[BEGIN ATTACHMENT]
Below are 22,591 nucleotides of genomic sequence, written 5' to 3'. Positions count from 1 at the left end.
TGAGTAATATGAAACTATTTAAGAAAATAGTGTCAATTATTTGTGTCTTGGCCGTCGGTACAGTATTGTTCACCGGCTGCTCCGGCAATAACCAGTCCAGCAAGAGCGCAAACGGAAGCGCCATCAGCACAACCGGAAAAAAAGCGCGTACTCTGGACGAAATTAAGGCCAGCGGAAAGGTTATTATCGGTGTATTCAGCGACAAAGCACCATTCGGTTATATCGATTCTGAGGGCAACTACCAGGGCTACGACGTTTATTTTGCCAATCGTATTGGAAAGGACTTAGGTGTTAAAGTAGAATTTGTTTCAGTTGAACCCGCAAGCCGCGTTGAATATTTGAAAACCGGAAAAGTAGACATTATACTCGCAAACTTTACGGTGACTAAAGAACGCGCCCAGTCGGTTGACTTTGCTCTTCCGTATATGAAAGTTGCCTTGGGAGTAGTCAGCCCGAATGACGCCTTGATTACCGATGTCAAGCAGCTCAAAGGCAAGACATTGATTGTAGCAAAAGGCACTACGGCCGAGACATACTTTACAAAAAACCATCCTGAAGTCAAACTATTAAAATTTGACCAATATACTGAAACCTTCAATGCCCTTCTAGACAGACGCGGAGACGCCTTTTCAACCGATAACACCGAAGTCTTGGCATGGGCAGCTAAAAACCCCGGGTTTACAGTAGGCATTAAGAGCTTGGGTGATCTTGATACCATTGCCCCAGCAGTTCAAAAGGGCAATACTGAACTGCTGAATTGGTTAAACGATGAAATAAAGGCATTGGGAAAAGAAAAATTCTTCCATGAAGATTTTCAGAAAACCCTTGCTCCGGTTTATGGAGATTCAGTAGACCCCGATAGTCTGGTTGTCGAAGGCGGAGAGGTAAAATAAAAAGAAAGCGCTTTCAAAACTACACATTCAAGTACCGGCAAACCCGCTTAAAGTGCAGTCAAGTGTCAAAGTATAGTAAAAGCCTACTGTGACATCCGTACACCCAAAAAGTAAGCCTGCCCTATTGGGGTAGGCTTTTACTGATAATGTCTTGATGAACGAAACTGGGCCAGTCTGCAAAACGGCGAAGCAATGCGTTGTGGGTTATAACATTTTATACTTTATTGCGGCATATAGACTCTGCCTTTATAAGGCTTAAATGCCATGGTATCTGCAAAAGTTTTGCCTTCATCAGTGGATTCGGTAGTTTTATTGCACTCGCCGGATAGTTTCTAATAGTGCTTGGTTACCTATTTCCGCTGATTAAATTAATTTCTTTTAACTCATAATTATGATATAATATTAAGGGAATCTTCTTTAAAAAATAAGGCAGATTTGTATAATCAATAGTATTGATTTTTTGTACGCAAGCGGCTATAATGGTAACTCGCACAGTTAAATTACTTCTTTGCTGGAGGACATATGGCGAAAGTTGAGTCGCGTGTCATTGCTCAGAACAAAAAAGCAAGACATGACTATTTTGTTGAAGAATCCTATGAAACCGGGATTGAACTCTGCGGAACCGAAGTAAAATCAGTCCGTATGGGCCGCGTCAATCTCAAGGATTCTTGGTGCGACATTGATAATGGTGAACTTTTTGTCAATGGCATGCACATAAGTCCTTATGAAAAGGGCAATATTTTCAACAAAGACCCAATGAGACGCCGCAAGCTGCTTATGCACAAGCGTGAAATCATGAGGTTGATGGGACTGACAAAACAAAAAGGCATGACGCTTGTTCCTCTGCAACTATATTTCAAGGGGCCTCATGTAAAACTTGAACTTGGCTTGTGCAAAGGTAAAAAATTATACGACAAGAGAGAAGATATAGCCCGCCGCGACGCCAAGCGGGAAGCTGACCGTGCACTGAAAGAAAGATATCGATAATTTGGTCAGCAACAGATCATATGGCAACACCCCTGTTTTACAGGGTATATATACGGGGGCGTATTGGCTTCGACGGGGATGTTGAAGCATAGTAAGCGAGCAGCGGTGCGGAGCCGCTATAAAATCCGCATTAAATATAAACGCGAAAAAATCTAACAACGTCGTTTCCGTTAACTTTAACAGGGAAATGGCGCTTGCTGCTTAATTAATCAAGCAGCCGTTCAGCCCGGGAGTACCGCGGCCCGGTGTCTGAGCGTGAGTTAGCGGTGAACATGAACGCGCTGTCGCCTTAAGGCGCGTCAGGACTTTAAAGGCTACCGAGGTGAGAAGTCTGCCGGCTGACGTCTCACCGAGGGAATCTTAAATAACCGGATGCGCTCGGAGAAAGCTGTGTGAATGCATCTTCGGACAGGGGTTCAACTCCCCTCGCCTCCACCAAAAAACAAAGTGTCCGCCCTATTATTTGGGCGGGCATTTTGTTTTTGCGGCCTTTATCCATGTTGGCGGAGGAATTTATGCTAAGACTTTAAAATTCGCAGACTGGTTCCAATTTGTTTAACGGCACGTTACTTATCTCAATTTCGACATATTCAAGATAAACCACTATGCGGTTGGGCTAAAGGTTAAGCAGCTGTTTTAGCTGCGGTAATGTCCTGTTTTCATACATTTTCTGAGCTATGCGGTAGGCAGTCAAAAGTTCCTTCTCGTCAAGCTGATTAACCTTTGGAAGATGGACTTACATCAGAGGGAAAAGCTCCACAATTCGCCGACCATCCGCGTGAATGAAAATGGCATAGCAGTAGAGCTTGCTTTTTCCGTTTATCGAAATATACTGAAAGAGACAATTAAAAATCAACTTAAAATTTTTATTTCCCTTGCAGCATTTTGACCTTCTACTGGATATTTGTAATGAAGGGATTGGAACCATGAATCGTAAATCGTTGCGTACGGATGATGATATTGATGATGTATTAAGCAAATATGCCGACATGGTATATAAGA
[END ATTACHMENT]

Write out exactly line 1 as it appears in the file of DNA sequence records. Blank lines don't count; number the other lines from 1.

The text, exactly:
Below are 22,591 nucleotides of genomic sequence, written 5' to 3'. Positions count from 1 at the left end.